The body which advises the government on the economy's competitiveness has said Ireland's position has not changed dramatically in the past year, despite falls in prices.
The National Competitiveness Council (NCC) said Irish exporters had performed relatively well, with exports of goods and services expected to drop by almost 4% this year, compared with an average fall of 16.5% across other developed economies.
In its annual report, which assesses the economy's strengths and weaknesses compared with other countries, it said there were initial signs that cost competitiveness was beginning to improve, but the overall cost base remained high.
It said the annual inflation rate in administered services such as public transport, health insurance and education, was expected to average 13.2% this year despite sharp falls in overall consumer prices.
The NCC said that, after a number of years of strong growth, growth rates in labor costs slowed in 2008 and were lower than the EU average. But it said non-pay costs compared poorly with other countries.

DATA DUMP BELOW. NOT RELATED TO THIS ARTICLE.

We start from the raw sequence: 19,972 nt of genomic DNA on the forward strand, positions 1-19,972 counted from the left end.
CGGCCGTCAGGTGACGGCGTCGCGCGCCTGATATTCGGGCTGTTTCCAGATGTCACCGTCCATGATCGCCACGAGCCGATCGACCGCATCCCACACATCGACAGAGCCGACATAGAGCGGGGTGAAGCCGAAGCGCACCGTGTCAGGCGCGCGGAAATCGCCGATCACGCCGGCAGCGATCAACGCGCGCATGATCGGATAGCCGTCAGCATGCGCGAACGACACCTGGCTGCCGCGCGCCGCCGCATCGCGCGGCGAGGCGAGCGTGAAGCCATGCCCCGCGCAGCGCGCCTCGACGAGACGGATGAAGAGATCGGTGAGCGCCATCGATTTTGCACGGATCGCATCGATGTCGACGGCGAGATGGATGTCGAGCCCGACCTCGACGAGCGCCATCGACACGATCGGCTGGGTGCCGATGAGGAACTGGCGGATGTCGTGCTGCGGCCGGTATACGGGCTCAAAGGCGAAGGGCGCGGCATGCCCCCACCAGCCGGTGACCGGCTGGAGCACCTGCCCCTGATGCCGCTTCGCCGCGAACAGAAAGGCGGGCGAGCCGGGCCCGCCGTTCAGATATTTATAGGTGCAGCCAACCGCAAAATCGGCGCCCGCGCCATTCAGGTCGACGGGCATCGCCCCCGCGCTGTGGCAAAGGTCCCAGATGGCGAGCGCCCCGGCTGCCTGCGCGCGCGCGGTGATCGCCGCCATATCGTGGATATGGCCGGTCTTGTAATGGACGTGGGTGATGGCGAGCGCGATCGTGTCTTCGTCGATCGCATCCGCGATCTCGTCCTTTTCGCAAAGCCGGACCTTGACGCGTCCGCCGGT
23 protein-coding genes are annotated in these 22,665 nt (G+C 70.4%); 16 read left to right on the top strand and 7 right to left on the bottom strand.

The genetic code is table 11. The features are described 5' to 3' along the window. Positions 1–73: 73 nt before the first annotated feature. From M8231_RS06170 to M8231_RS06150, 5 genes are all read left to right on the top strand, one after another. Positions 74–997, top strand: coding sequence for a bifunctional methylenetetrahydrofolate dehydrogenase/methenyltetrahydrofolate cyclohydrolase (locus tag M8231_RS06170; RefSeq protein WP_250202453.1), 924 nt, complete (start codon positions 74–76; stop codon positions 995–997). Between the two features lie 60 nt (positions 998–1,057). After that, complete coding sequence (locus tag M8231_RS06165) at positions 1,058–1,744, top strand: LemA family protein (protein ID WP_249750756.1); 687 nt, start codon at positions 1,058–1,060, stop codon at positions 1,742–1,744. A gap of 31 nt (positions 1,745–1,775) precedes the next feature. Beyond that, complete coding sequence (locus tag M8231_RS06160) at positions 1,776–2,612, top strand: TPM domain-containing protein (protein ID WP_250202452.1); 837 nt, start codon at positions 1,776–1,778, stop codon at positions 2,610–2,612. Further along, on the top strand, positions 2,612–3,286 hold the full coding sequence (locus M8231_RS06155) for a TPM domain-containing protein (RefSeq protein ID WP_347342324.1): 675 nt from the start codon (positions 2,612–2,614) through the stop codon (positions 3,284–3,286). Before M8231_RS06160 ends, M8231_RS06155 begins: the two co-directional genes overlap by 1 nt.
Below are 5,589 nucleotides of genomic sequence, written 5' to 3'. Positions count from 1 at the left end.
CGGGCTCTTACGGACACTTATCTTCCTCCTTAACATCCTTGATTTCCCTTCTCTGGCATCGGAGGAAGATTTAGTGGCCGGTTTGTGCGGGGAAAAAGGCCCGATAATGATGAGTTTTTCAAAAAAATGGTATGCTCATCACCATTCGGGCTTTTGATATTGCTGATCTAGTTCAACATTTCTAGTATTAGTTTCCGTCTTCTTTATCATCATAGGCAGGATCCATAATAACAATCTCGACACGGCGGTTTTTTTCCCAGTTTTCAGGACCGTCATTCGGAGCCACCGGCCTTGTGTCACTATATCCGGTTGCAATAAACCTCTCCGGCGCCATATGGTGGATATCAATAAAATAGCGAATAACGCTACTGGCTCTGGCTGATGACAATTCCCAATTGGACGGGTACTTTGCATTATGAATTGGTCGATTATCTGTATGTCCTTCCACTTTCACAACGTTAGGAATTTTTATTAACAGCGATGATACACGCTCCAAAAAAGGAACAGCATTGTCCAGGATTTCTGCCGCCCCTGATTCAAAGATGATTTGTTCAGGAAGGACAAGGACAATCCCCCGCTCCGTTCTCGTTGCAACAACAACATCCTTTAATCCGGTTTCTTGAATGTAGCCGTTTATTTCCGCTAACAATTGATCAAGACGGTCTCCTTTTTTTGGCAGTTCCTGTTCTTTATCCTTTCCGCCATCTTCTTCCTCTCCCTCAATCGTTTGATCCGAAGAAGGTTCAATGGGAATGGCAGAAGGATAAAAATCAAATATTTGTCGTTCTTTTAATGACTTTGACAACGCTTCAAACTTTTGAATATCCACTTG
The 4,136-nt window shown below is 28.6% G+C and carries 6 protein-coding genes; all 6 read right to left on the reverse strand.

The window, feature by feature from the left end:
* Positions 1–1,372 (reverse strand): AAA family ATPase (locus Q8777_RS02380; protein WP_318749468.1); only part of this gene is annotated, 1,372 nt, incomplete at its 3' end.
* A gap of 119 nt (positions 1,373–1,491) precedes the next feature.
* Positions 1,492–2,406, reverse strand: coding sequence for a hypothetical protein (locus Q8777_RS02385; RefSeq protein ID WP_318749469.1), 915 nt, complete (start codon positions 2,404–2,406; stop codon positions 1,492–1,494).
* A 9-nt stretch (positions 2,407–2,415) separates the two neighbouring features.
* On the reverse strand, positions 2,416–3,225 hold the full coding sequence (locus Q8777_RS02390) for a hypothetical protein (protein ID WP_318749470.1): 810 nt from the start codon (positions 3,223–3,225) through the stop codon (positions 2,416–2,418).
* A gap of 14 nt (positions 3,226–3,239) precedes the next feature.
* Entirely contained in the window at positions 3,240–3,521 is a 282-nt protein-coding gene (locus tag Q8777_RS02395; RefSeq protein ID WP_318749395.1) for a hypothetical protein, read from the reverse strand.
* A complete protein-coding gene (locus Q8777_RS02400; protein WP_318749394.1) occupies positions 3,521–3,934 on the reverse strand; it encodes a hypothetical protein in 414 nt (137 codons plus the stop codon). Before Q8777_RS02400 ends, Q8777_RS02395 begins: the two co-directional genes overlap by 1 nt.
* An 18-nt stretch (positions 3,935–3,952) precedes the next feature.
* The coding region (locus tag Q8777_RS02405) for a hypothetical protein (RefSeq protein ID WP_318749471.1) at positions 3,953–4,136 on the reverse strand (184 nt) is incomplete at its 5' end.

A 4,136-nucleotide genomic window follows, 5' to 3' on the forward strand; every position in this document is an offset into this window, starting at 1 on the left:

Ireland had the second most expensive industrial electricity prices in the euro zone -- 34% above the average -- at the end of last year.
On broadband, the NCC said eircom offered “relatively low speeds at a relatively high cost” compared with other countries. It also said most types of loans were more expensive that the euro zone average in Ireland in the first quarter of this year.
But the report said Ireland continued to have a range of strengths, including a young and well-educated workforce, improving infrastructure and growing levels of research activity.
The NCC said that Ireland scored above the EU average in a measure of innovation. It also said taxes on profits and labor were still relatively low compared with other countries, despite recent rises.